To state a cognizable Eighth Amendment claim for denial of medical care, plaintiff must allege facts sufficient to show that jail officials were deliberately indifferent to a serious medical need. Estelle v. Gamble , 429 U.S. 97, 105 (1976); Staples v. Va. Dep't of Corr. , 904 F.Supp. 487, 492 (E.D.Va. 1995). Thus, plaintiff must allege two distinct elements to state a claim upon which reliefcan be granted. First, he must allege a sufficiently serious medical need. See, e.g., Cooper v. Dvke , 814 F.2d 941, 945 (4th Cir. 1987) (determining that intense pain from an untreated bullet wound is sufficiently serious); Loe v. Armistead , 582 F.2d 1291 (4th Cir. 1978) (concluding that the "excruciating pain" of an untreated broken arm is sufficiently serious). Second, he must allege deliberate indifference to that serious medical need. Under this second prong, an assertion of mere negligence or even malpractice is not enough to state an Eighth Amendment violation; instead, plaintiff must allege deliberate indifference "by either actual intent or reckless disregard." Estelle , 429 U.S. at 106; Daniels v. Williams , 474 U.S. 327, 328 (1986); Miltier v. Beom , 896 F.2d 848, 851 (4th Cir. 1990). The prisoner must demonstrate that defendant's actions were "[s]o grossly incompetent, inadequate, or excessive as to shock the conscience or to be intolerable to fundamental fairness." Id, (citations omitted). A prisoner's disagreement with medical personnel over the course of his treatment will not support an Eighth Amendmentcause of action. Wright v. Collins , 766 F.2d 841, 849 (4th Cir. 1985). Thus, "a medical decision not to order an X-ray, or like measures, does not represent cruel and unusual punishment." Estelle , 429 U.S. at 107.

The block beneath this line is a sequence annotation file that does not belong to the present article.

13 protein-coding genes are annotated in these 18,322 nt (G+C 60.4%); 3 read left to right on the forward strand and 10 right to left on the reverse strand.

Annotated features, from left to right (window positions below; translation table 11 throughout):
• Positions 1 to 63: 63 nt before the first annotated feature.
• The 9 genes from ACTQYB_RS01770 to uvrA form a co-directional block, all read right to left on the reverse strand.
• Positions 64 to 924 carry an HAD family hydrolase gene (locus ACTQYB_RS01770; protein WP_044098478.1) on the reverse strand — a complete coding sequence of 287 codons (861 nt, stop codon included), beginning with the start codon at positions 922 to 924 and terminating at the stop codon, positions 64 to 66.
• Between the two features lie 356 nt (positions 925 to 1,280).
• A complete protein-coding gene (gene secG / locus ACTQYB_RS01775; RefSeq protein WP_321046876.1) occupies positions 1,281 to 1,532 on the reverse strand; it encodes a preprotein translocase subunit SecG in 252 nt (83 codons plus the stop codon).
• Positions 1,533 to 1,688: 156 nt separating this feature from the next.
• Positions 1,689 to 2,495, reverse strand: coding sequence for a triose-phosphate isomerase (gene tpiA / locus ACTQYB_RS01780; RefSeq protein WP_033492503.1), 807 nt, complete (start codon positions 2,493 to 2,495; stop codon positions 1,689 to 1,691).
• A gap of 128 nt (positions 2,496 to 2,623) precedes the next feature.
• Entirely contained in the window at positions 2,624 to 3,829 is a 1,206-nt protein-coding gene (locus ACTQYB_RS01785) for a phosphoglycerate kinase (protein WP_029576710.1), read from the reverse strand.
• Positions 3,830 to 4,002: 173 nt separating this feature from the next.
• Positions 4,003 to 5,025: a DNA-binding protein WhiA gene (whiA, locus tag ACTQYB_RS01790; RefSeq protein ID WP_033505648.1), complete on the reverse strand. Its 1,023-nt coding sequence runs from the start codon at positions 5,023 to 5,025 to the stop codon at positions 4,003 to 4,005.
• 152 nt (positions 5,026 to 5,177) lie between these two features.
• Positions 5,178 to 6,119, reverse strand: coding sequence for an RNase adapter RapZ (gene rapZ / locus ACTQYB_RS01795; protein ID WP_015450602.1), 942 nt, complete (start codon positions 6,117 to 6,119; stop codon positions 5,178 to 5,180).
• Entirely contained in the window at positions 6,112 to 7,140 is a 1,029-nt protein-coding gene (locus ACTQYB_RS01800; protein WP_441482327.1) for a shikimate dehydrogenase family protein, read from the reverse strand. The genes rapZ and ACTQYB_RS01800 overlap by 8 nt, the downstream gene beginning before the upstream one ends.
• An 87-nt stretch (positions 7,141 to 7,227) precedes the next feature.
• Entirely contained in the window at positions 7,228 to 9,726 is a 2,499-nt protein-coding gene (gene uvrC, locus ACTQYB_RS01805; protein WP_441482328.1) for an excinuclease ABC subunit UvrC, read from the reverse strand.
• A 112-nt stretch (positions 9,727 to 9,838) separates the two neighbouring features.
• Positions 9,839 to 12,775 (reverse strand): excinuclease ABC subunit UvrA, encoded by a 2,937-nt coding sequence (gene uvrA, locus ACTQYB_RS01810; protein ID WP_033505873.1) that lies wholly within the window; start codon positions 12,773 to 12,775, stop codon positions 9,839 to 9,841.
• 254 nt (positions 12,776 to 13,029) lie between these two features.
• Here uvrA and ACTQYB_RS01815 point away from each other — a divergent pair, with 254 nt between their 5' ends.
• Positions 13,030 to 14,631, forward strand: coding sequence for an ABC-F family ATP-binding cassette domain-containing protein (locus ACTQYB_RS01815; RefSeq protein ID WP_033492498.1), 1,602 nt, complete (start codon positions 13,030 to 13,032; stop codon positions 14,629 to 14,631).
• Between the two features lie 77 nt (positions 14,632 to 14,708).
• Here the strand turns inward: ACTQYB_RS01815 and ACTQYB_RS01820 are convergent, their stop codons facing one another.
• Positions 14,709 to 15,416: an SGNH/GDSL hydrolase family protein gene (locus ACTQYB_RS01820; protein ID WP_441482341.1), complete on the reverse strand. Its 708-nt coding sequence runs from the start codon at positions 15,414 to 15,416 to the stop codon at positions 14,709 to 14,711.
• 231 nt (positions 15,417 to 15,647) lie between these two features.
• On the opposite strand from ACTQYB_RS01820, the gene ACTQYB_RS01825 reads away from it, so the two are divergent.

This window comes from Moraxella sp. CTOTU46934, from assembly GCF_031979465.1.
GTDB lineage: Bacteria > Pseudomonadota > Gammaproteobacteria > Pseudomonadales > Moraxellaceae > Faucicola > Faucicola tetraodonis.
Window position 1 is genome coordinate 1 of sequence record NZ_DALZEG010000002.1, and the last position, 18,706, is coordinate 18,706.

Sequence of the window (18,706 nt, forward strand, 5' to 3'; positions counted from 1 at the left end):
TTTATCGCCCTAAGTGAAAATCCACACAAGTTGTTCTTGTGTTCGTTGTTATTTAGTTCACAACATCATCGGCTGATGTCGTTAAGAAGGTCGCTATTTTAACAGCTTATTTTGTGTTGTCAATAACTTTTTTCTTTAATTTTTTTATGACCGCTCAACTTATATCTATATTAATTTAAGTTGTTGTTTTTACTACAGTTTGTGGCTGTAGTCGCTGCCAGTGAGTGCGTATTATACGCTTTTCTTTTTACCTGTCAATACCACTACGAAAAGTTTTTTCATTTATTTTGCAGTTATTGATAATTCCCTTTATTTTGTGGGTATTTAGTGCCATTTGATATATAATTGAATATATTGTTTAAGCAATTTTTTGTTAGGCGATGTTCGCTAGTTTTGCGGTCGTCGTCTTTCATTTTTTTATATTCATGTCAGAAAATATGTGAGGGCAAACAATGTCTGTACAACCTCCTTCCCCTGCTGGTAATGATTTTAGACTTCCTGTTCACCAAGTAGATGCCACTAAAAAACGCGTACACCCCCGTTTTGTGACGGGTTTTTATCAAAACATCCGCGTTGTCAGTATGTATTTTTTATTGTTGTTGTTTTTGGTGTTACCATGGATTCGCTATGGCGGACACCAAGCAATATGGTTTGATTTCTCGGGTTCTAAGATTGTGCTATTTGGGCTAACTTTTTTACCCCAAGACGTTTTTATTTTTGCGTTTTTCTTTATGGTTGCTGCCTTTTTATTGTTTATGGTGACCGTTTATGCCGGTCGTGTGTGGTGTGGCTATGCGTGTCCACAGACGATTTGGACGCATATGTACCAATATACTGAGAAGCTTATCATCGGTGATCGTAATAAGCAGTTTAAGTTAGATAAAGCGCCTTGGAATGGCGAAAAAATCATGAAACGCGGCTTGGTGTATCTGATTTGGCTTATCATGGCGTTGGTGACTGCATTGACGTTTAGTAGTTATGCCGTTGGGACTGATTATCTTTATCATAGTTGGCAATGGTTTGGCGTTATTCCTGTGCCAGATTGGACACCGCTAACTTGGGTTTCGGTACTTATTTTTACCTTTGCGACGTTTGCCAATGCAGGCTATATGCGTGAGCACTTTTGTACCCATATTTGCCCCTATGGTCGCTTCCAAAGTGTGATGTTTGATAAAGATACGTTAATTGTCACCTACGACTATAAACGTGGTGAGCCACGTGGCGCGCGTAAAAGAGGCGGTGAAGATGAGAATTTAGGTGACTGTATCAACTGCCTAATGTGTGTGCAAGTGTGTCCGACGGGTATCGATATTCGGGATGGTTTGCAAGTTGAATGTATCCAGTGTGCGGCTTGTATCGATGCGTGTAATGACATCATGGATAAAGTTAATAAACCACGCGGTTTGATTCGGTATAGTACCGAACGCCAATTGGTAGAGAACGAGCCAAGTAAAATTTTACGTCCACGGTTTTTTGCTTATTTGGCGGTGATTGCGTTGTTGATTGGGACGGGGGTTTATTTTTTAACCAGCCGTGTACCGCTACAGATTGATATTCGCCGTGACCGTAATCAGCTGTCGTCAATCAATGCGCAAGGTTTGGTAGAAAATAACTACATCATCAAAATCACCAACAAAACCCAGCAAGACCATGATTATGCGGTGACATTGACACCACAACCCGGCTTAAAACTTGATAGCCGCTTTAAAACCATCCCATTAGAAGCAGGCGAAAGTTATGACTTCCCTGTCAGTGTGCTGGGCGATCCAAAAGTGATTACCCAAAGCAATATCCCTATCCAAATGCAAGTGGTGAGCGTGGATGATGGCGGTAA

In total, plaintiff's allegations against defendant Ray state that plaintiff has written defendant Ray but that she "refused to answer [his] request but hands them off to someone else." Compl. 3. These allegations are nothing more than "mere conclusory statements" and do not state facts upon which relief can be granted. See Twombly , 550 U.S. at 555. As such, plaintiff has failed to state a claim against defendant Ray.
Plaintiff's allegations against defendant Ulep center around defendant Ulep's alleged refusal to order an x-ray to determine the source of plaintiff's migraines and refusal to order a test to see if plaintiff has herpes. Am. Compl. 1, 3. These allegations fail to state a claim as it has been held that "a medical decision not to order an X-ray, or like measures, does not represent cruel and unusual ...